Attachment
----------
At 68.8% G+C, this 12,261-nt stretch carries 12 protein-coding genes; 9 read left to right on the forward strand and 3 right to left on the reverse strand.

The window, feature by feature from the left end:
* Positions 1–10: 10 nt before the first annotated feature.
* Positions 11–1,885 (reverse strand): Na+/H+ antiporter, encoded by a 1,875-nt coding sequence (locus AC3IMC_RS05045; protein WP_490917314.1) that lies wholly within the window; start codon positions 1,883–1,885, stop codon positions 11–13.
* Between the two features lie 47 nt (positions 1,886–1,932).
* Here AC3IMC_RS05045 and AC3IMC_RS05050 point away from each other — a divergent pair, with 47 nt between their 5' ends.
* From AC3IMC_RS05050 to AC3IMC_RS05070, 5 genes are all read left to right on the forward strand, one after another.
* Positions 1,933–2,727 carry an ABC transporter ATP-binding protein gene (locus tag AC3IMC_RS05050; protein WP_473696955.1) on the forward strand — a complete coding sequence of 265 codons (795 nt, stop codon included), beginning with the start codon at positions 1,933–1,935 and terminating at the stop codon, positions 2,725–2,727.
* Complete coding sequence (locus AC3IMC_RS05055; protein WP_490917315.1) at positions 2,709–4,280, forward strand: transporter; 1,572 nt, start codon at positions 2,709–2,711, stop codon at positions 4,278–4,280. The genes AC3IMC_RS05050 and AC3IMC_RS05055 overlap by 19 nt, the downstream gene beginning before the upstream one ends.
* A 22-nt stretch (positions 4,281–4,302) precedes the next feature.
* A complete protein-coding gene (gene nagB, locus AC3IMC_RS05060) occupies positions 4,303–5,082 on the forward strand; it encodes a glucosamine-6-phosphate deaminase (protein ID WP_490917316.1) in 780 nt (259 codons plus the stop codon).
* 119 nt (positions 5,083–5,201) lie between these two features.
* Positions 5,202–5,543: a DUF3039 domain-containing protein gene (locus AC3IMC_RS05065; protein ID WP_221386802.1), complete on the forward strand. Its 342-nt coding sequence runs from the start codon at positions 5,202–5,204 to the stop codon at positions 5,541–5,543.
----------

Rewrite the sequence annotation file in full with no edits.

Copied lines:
At 68.8% G+C, this 12,261-nt stretch carries 12 protein-coding genes; 9 read left to right on the forward strand and 3 right to left on the reverse strand.

The window, feature by feature from the left end:
* Positions 1–10: 10 nt before the first annotated feature.
* Positions 11–1,885 (reverse strand): Na+/H+ antiporter, encoded by a 1,875-nt coding sequence (locus AC3IMC_RS05045; protein WP_490917314.1) that lies wholly within the window; start codon positions 1,883–1,885, stop codon positions 11–13.
* Between the two features lie 47 nt (positions 1,886–1,932).
* Here AC3IMC_RS05045 and AC3IMC_RS05050 point away from each other — a divergent pair, with 47 nt between their 5' ends.
* From AC3IMC_RS05050 to AC3IMC_RS05070, 5 genes are all read left to right on the forward strand, one after another.
* Positions 1,933–2,727 carry an ABC transporter ATP-binding protein gene (locus tag AC3IMC_RS05050; protein WP_473696955.1) on the forward strand — a complete coding sequence of 265 codons (795 nt, stop codon included), beginning with the start codon at positions 1,933–1,935 and terminating at the stop codon, positions 2,725–2,727.
* Complete coding sequence (locus AC3IMC_RS05055; protein WP_490917315.1) at positions 2,709–4,280, forward strand: transporter; 1,572 nt, start codon at positions 2,709–2,711, stop codon at positions 4,278–4,280. The genes AC3IMC_RS05050 and AC3IMC_RS05055 overlap by 19 nt, the downstream gene beginning before the upstream one ends.
* A 22-nt stretch (positions 4,281–4,302) precedes the next feature.
* A complete protein-coding gene (gene nagB, locus AC3IMC_RS05060) occupies positions 4,303–5,082 on the forward strand; it encodes a glucosamine-6-phosphate deaminase (protein ID WP_490917316.1) in 780 nt (259 codons plus the stop codon).
* 119 nt (positions 5,083–5,201) lie between these two features.
* Positions 5,202–5,543: a DUF3039 domain-containing protein gene (locus AC3IMC_RS05065; protein ID WP_221386802.1), complete on the forward strand. Its 342-nt coding sequence runs from the start codon at positions 5,202–5,204 to the stop codon at positions 5,541–5,543.